Debunking 5 Misconceptions About Accountants

By Staff Writer Published on January 4, 2014

All things considered, accounting is a phenomenal career path. Accountants generally enjoy great pay, competitive benefits, and rock-solid job stability—even when the economy takes a turn for the worse. In fact, according to the Bureau of Labor Statistics, the job market will create over 452,000 new positions for accountants and auditors by the year 2020.1

But, for all its good points, accounting has one major problem: a bad public image. Movies and TV shows often portray accountants as fastidious introverts obsessed with numbers. Many people don’t pursue a career in accounting because they’re afraid they’ll die from the monotony of crunching numbers all day.

In reality, these myths about accounting couldn’t be farther from the truth. So, without further ado, sit tight while we debunk five of the most common misconceptions about accountants and accounting:

1. Accountants are BORRRRING

In all fairness, there are perhaps some accountants out there who perpetuate the stereotype. However, you might be surprised just how interesting many accountants can be. Take for instance this list of “boring” accountants:2

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Chuck Liddell, professional MMA/UFC fighter

Earned his bachelor’s degree in business and accounting in 1995.

Image courtesy of Motor Trend

Bob Newhart, comedian

Started out in accounting.

Image courtesy of ABC

John Grisham, bestselling novelist

Finished his bachelor’s degree in accounting before going on to law school.

Image courtesy of Scholastic

Arthur Blank, cofounder of Home Depot and owner of the Atlanta Falcons

Currently a Certified Public Accountant (CPA).

Image courtesy of

Thomas Pickard, former #2 man at the FBI

Nearly 1,400 of the FBI’s special agents are accountants.

Pickard pictured left.

Ray Wersching, ex-San Francisco 49er field-goal kicker

Worked as a CPA during the off-season.

Image courtesy of

2. You have to be a math whiz to be an accountant

Contrary to popular belief, accounting doesn’t require you to solve complex mathematical equations in your head. If you can do simple arithmetic (addition, subtraction, multiplication, etc.), chances are you can handle most of the math accountants use daily.3

Combine this with a basic knowledge of how to use tools of the trade such as calculators and accounting software, and you’d very likely make a decent accountant.

However, don’t be fooled into thinking that a cursory understanding of math and accounting software are the only things you’ll need to be successful. In addition to formal educational training, such as gaining a business and accounting degree, accountants actually require a variety of skills to have staying power in the field. These skills include but are not limited to strong interpersonal communication, customer service, analytical thinking, and even writing.

3. Accounting is the same thing as doing taxes

Many people choose not to major in accounting because they believe they’ll end up doing taxes for the rest of their lives. While many accountants do specialize in tax preparation, taxes are only one small aspect of the accounting field.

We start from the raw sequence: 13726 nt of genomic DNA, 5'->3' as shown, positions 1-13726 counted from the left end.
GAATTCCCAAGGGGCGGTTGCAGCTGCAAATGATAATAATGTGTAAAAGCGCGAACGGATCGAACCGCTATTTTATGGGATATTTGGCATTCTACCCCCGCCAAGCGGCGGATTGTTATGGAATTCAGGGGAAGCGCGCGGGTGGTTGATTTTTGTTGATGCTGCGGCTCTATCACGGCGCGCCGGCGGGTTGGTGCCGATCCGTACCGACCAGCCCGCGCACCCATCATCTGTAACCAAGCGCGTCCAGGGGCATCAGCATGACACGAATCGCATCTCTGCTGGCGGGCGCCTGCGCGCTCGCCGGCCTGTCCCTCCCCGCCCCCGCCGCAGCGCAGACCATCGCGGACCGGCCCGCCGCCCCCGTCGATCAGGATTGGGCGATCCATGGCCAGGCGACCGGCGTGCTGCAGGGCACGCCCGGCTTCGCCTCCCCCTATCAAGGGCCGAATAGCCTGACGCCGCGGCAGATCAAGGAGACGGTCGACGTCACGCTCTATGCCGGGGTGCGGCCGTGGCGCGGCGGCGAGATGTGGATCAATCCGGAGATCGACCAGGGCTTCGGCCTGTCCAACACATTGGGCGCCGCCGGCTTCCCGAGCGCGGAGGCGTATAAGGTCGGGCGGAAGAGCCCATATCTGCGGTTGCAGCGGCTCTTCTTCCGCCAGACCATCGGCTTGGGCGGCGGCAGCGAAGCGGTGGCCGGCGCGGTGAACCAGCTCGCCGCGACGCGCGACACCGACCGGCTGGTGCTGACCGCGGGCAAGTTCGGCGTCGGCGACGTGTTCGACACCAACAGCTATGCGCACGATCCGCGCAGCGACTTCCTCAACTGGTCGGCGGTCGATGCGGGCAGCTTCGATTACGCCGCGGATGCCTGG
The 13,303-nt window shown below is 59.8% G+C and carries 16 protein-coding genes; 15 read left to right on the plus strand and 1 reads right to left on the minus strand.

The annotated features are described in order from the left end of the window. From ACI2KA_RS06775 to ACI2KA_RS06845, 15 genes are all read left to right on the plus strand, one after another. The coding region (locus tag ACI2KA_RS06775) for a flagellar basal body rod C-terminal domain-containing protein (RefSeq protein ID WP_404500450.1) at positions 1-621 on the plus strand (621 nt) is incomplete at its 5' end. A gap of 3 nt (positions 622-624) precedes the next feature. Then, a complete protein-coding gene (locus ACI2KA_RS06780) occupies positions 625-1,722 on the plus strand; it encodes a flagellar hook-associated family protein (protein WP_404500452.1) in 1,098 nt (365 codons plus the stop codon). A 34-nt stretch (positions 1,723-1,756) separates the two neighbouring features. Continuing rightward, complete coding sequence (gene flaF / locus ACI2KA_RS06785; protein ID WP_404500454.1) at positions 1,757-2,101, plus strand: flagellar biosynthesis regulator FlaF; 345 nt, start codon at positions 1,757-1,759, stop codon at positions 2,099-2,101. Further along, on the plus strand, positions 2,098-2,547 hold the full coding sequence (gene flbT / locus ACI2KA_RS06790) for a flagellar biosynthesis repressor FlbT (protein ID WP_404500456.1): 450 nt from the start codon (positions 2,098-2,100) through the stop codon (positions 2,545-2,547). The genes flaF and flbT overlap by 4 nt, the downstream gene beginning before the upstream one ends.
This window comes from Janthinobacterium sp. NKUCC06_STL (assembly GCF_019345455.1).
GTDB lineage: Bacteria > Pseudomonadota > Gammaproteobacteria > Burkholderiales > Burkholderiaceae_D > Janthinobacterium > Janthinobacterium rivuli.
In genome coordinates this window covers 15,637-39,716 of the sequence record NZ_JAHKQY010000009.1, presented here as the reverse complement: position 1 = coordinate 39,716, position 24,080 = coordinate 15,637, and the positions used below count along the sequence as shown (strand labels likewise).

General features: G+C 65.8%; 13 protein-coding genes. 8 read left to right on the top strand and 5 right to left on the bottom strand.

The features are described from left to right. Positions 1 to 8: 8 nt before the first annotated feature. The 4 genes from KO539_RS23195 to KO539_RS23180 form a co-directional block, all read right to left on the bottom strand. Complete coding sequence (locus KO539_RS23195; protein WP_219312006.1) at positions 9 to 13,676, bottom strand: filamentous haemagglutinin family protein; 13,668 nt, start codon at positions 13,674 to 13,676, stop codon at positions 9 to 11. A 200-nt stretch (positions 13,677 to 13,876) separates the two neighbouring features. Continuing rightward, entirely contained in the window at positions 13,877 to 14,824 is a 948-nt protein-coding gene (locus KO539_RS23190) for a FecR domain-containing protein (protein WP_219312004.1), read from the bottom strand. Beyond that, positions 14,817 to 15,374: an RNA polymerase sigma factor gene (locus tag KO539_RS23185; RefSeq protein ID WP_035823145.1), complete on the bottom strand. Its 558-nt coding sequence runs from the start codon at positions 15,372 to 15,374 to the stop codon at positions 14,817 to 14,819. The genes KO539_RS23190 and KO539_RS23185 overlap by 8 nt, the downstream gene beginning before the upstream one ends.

For example, many accountants specialize in forensic accounting. Forensic accounting employs investigative accounting techniques to inspect for fraud, embezzlement, and other white-collar crimes.

Managerial accountants, on the other hand, record and analyze a business’s financial information, as well as propose budgets, evaluate performance, and manage company costs and assets.

Public and not-for-profit accountants can work for a number of different organizations, such as government agencies, hospitals, colleges, public school districts, health and welfare groups, labor unions, political parties, or religious institutions.

These are just a few examples. In reality, there are a great many other fields that employ accountants, and each of them uses accountants in different ways, so don’t make the mistake of thinking that becoming an accountant means you’ll be doing taxes every day.

4. Accounting is for men only

This might surprise you: women not only have a strong presence in the accounting and auditing fields, but they’re in the vast majority. According to the Clarion-Ledgerwomen now make up more than 60% of all accountants and auditors in the United States. That’s an estimated 843,000 women working as professional accountants.4

True, this hasn’t always been the case. In 1951, there were only some 500 female CPAs. Suffice it to say, a lot has changed since the 1950s.

This shift in hiring trends could be due to changing workplace dynamics, or perhaps the increased willingness of employers to allow their employees to work from home. Whatever the case, if you’re looking for a female-friendly profession, accounting is the way to go.

5. Accountants aren’t “idea” people

When you picture the stereotypical accountant, you probably see someone who spends all day at a desk rummaging through invoices and going over spreadsheets. People often see the entirety of their roles as keeping the books clean and the budgets balanced.

In actuality, many businesses are coming to recognize accountants for their unique and innovative contributions to an organization’s success. High-level managers will often consult accountants regarding what business practices and financial principles deliver the greatest “bang for the buck.”

Don’t forget, as shown in our list of “dull” accountants above, many accountants go on to start up their own businesses, some achieving colossal success. Think of it this way: if accounting is the language of business (as it’s often said), then perhaps accountants know how to express their business ideas better than anyone else.